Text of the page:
The Real World: Japan

Natsuo Kirino has a way of describing heinous death scenes, and subsequent clean up, in a lazy, clinical monotone typically reserved for reciting the tasks on a to-do list. This can either create chilling suspense for the lack of emotion, or it can lull a reader into a desensitized state where the word “Smush!” in reference to skull-implement contact barely causes pause.

In her novel Real World, a high school boy nicknamed “Worm” bludgeons his mother to death with a baseball bat for no real reason beyond the perceived slightings that plague all emo teens — not just those living in a Japanese suburb: She’s annoying. He’s under too much pressure.

Toshi, the lead off narrator in a story that combines the voices of four teenaged girls and the murderer, hears the commotion from next door. She sees a cheerful Worm leaving the scene as she is on her way to cram school — a sort of summer school hosted by a cultish mix of peppy young adults who rah-rah studying with the enthusiasm of life coaches. While Toshi’s in class, Worm steals her bike and cell phone on his way out of dodge. He skirts around town building up a summer stink and calling Toshi’s besties from her phone.

When the body is discovered, Toshi lies to the police about seeing Worm and their brief interaction. She doesn’t tell them that he has her phone, and her wheels. Toshi and her friends, an eclectic mix of the misunderstood, coax Worm along in his flight.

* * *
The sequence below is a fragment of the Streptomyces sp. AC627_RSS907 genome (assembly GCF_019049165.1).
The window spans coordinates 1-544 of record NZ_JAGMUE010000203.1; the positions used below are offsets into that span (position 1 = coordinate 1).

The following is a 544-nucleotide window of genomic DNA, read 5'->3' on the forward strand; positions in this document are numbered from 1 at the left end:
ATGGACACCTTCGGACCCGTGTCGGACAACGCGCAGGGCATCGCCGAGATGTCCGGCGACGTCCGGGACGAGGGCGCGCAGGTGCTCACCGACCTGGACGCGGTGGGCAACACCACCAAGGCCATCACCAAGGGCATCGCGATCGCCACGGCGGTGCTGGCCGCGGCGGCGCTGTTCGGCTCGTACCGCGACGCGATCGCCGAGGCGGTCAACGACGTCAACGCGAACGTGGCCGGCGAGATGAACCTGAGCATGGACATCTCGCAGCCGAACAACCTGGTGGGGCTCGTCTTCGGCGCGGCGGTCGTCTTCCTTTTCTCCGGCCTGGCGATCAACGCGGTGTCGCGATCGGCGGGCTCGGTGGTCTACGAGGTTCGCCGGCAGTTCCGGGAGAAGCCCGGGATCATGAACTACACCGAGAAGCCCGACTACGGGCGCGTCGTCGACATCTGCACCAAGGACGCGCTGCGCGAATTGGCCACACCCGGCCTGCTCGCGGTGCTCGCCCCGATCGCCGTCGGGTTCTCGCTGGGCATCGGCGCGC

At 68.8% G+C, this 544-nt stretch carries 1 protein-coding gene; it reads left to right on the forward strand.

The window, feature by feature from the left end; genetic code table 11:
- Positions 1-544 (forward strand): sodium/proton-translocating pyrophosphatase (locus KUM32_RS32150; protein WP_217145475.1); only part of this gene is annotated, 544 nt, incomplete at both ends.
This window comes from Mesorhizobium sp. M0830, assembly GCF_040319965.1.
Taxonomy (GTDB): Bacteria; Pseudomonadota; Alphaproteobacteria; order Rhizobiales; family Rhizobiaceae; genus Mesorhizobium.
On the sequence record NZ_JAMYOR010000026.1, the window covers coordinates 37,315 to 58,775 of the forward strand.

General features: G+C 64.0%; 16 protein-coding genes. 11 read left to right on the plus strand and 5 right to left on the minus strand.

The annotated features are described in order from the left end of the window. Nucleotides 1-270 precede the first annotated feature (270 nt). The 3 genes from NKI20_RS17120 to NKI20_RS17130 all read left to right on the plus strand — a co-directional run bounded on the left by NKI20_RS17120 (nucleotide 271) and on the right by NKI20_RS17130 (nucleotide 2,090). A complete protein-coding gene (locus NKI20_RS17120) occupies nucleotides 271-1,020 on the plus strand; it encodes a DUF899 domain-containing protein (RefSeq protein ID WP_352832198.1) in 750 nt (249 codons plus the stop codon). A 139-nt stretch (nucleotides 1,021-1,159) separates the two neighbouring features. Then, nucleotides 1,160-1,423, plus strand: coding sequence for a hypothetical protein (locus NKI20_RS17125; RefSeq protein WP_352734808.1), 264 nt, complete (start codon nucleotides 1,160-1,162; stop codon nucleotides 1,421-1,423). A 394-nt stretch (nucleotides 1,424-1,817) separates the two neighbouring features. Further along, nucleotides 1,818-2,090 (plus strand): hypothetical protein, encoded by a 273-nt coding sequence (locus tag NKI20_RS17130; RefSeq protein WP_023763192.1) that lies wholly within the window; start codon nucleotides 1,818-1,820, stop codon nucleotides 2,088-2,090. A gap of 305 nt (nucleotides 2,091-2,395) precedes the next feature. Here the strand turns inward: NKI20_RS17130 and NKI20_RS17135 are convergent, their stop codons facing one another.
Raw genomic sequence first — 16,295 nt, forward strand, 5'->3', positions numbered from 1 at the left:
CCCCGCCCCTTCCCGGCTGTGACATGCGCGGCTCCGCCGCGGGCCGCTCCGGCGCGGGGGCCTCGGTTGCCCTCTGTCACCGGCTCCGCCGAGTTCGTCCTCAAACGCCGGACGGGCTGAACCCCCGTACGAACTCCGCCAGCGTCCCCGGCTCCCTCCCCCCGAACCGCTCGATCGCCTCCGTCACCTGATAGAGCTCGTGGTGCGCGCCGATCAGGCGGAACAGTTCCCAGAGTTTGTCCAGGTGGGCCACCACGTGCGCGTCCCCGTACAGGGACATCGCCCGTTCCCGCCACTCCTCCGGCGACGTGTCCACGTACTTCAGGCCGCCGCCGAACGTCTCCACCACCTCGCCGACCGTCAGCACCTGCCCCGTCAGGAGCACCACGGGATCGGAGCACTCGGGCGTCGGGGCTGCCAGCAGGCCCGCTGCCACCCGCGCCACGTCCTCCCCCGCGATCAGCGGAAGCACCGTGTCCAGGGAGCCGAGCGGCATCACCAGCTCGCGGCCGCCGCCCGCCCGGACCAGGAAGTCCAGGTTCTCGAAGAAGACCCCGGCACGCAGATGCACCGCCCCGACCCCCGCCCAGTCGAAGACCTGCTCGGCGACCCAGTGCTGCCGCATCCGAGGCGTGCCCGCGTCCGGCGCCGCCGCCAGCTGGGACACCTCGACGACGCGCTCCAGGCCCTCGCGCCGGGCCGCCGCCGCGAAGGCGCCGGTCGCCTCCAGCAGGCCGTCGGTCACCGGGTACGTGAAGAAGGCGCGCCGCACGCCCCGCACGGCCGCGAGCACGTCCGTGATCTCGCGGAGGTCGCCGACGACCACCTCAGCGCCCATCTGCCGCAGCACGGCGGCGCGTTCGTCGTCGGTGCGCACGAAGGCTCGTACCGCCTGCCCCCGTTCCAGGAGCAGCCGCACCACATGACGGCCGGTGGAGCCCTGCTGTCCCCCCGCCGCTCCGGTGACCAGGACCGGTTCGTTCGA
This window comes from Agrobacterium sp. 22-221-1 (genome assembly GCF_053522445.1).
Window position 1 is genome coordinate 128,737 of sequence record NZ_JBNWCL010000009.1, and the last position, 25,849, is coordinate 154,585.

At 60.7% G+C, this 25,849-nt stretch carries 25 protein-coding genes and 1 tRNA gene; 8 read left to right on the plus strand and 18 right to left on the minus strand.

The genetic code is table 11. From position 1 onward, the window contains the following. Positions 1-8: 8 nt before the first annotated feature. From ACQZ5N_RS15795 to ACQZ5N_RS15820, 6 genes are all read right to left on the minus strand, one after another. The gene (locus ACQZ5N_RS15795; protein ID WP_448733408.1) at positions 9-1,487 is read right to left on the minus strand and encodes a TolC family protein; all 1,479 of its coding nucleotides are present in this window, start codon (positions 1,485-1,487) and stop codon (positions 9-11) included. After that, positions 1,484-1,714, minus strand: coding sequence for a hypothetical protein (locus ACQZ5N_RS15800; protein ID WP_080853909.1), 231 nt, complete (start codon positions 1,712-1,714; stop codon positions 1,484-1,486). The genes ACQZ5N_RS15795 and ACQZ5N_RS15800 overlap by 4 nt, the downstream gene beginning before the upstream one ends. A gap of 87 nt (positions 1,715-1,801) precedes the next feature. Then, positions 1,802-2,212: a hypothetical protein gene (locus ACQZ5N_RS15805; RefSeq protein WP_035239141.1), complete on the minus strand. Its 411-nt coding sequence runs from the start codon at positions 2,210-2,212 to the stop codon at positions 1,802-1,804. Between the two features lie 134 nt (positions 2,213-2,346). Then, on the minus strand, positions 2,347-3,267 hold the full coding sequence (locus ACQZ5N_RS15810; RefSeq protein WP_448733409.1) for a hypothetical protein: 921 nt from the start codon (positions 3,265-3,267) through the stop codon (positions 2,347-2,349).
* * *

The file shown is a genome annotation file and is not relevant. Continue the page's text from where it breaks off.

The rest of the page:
First up is the butch Yuzan with her gravely man-voice, who trades a new cell phone and bike for Toshi’s stolen property. Yuzan is exploring her sexuality through out-of-the-way lesbian bars and is operating under the guise that her friends don’t know she’s gay (they do).

Then there is Kirarin, the band’s token sexpot, who is still smarting from a broken heart. Hobbies include: Trolling the internet for dudes, then hooking up. The thrill seeker agrees to meet up with Worm at a train station, intrigued by what a murderer looks like.

When Worm decides he needs a brilliant manifesto to up his cult status, he solicits Terauchi to write it for him. Terauchi sympathizes with the killer because of her own complicated feelings toward her mother, who is banging one of her coworkers on the sly.

The murder is just a backdrop for the relationships in this girl posse, who communicate via phone, text, and email and are never found in the same room throughout the short novel. The story is more about public face and private face, and how secrets might not be buried as deeply as a naive teen would assume.

As far as suspense novels go, it’s pretty light on chill — especially compared to Kirino’s novel Out, which chronicles, again, four women who murder an abusive husband, which turns out to be the gateway drug to a life of bathroom butchery. But it is a nice portrait of the teenaged girl as seen through the eyes of others, versus the eyes of self — a statement that sounds much more pleasant than the outcome for these ladies.

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